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The Henry James Review 22.3 (2001) 297-306

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Class Ghosting "In the Cage"

Jill Galvan, University of California, Los Angeles

The turn of the century witnessed the establishment of a new breed of industrial vocation: women's communications channeling. The predominantly female secretary of today has her roots in this hiring trend launched in late-Victorian times when women began to assume in large numbers the function of communications go-between, mediating the writing and speech of separated parties. All such employment--typing, telephone operating, telegraph operating--reserved for women workers a measure of white-collar prestige: it occurred indoors, was cleaner than factory labor, and required some education and a learned skill. 1 For women in telegraphy, however, the issue of class status could be complicated by a condition particular to their business: their frequent interaction with strangers--and strange men specifically--at the public telegraph office. In questions of social respectability, the female telegrapher faced a moral concern less pressing for the wholly enclosed, sexually segregated typist or telephone operator (and all but irrelevant to men in her own line of work). The fact of the telegrapher's publicized body made it easier to view her along a continuum with the prostitute, effectively debasing her to a lower class position than her profession in and of itself should have earned her. 2

"Here, indeed," affirmed an 1883 contributor to the Pall Mall Gazette, on the subject of switchboard operating, "is an occupation to which no 'heavy father' could object; and the result is that a higher class of young women can be obtained for the secluded career of a telephonist as compared with that which follows the more barmaid-like occupation of a telegraph clerk" (qtd. in Young 27). As if in direct response to this association with the wanton mingling of the tavern worker, the narrator of James's "In the Cage" (1898) states of the telegrapher-heroine that "if there was a thing in the world no one could charge her with it was being the kind of low barmaid person who rinsed tumblers and bandied slang" (204). This statement, which appears in a discussion of the heroine's attraction to Captain Everard, sheds some light on her self-estimation: while realizing "the picture of [End Page 297] servitude and promiscuity" she presents to the public, "so boxed up with her young men" (194), she yet retains a sense of honorable difference from the working-class woman and that figure's putative sexual easiness. Several critics have observed the telegrapher's potential alignment with the prostitute, especially in her dealings with Everard. 3 My argument here starts off by underscoring the heroine's deliberate rejection of this identification. Rather than countenance selling her body (seemingly the only way for a woman of her rank, as Jennifer Wicke puts it, "to ensnare the aristocratic into [her life]" [150]), she significantly shifts in her own mind the dimensions of her relations to the aristocracy, from a physical to non-physical, even spiritual, plane of connection. More exactly, the heroine styles herself as akin to a spirit medium--yet another common species of the female communications channel at this time 4 --in her ability to read psychically the reflections and emotions of the rich folk she encounters through the cage. 5 For a time, this occultist notion furthers the telegrapher's fantasy of a magical bond with her social betters, a bond that transcends the two material determinants of her lowly class standing--her economic privation and her provocatively exposed body.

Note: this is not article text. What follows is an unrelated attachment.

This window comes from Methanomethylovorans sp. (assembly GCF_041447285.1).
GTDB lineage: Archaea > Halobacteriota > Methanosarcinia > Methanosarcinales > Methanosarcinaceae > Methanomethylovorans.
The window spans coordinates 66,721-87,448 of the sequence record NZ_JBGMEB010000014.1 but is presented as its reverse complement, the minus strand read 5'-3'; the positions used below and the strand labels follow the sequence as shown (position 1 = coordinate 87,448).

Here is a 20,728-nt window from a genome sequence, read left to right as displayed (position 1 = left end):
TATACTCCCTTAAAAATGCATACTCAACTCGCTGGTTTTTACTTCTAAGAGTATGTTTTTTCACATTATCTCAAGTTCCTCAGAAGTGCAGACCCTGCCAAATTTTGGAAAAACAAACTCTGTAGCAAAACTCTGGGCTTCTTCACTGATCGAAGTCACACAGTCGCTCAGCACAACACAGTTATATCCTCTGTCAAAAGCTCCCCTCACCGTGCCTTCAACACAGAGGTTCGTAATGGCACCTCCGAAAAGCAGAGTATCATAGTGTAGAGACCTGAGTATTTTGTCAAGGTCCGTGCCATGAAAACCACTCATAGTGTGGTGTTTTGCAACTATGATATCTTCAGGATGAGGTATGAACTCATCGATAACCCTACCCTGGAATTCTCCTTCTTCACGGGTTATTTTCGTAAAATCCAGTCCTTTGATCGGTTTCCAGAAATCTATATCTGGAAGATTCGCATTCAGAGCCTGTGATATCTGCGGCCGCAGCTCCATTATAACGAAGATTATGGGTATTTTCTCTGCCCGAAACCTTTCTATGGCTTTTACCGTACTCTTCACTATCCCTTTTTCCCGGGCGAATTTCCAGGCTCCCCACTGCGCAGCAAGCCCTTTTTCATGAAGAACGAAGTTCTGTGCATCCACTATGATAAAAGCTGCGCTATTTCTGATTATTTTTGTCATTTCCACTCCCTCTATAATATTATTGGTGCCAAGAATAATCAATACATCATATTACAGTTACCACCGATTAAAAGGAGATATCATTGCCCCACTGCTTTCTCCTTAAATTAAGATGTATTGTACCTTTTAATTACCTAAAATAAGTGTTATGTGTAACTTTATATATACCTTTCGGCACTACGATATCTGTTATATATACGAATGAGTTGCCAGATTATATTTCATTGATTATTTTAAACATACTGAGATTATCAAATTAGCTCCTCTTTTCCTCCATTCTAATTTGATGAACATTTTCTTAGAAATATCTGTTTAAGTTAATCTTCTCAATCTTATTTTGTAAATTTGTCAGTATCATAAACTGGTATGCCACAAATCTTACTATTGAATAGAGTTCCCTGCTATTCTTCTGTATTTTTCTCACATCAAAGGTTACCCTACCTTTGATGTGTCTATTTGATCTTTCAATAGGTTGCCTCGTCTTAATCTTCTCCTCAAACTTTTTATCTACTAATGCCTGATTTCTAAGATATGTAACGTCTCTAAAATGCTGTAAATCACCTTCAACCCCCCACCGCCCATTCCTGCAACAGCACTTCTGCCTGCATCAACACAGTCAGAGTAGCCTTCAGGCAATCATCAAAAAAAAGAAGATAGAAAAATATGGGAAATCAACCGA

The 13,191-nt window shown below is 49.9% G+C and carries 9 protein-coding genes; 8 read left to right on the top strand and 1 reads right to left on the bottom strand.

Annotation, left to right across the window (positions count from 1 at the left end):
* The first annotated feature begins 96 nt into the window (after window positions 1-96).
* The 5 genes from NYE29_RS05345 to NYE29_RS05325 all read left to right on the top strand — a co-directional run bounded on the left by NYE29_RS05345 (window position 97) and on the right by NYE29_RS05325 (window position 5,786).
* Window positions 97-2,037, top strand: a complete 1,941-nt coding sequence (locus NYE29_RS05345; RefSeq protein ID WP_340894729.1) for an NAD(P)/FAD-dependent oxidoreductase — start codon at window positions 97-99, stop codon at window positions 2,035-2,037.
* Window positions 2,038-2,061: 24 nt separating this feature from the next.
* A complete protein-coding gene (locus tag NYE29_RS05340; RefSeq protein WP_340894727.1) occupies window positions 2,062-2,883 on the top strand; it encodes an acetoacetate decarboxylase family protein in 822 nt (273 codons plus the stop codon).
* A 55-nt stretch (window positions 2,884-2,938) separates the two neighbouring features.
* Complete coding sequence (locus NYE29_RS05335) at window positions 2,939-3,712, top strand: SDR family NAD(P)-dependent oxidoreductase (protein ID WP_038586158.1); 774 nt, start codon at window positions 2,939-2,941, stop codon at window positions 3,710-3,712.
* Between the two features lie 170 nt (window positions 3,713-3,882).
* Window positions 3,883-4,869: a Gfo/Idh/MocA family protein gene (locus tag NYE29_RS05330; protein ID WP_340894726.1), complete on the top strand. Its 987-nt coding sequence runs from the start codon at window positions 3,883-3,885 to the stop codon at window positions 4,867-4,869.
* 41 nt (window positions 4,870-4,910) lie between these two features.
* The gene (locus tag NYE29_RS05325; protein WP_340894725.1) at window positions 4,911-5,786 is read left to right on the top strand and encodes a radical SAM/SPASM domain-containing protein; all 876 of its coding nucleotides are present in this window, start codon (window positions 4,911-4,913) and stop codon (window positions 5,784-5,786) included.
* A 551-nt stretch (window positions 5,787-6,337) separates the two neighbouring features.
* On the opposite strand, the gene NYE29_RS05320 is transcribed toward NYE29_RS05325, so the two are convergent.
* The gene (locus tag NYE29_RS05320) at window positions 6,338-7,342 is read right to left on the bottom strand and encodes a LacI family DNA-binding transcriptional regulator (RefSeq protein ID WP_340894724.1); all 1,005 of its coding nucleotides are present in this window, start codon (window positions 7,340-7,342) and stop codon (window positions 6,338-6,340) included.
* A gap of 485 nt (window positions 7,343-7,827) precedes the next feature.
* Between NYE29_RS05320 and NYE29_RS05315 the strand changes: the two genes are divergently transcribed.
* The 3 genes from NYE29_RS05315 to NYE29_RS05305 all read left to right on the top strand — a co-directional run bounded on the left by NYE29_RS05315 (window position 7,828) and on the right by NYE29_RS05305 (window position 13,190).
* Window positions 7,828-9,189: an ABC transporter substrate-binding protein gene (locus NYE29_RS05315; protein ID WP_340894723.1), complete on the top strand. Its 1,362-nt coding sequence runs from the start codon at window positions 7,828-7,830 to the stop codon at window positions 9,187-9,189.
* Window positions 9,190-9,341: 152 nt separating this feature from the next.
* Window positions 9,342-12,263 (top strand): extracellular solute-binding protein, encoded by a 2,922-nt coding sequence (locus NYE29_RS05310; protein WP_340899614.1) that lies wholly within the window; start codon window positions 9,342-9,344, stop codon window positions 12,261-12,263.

When Lady Bradeen first drops in to Cocker's grocery, we hear from the narrator that the "apparition was very young, but certainly married [. . .]" (181). This word "apparition" crops up again later, in the context of the floral arranger Mrs. Jordan's vaunting discussion of her customers, in which the telegrapher feigns only partial interest: "There was something in our young lady that could still stay her from asking for a personal description of these apparitions; that showed too starved a state" (193). On both these occasions, "apparition" denotes those...


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